NBNA was founded in 1971 in response to concerns regarding the growing inequities in healthcare for African Americans and the lack of a voice from black nurses on their issues. The National Black Nurses Association's mission is to provide a forum for collective action by black nurses to investigate, define and advocate for the healthcare needs of African Americans and to implement strategies that ensure access to healthcare, equal to, or above healthcare standards of the larger society.
NBNA is committed to improving the quality of life of persons who share the African American heritage and other ethnic groups by:
As a professional nursing organization representing more than 150,000 African American registered, licensed vocational/practical nurses, nursing students and retired nurses throughout the United States, NBNA is guided by the principle that African American nurses have the understanding, knowledge, interest, concern and the expertise to make a significant difference in the healthcare status of African American communities across the nation. Thus, since its inception, improving the health of community-based African Americans through the provision of culturally competent, community-based programs has been the cornerstone of the National Black Nurses Association. NBNA members are leaders in their communities in the delivery of health promotion and disease prevention programs and public health education programs.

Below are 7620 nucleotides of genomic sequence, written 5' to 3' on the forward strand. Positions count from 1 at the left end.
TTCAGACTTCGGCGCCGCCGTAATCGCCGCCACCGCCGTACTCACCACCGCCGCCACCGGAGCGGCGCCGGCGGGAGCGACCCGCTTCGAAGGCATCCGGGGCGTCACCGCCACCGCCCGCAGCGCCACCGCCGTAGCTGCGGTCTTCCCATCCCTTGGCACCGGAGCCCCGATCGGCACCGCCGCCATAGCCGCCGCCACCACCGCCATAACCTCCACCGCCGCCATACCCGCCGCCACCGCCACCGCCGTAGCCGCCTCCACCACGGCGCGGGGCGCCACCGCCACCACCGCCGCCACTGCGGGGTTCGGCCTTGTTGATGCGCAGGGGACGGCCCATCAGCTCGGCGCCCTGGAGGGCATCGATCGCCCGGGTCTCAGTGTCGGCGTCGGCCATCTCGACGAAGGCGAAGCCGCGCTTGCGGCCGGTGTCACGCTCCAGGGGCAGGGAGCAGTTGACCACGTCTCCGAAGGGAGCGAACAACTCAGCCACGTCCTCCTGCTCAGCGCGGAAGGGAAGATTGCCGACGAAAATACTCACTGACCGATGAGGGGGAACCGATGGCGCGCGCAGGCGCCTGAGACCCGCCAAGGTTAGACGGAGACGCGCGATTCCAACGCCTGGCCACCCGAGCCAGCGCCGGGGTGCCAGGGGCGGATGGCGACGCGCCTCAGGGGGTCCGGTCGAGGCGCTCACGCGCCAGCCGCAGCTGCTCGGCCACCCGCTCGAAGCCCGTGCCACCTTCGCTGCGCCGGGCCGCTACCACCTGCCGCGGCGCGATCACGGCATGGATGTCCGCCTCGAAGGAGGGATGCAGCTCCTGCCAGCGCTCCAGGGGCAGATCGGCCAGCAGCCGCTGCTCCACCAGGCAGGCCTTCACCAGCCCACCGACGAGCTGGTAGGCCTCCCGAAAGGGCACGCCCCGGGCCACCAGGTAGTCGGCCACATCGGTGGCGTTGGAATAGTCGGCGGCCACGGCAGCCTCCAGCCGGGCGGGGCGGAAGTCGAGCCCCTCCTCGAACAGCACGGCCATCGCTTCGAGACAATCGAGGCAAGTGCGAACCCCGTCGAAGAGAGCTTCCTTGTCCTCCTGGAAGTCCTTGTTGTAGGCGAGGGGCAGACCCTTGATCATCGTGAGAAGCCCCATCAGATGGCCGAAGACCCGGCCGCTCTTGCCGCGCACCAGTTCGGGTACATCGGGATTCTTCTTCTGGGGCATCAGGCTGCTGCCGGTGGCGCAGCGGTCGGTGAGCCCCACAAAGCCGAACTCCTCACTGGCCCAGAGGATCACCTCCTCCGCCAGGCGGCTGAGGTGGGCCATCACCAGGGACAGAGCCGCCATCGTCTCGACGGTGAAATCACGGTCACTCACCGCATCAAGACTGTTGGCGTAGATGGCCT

Contact Irene Phillips at email@example.com for more information about this organization at Oklahoma City University.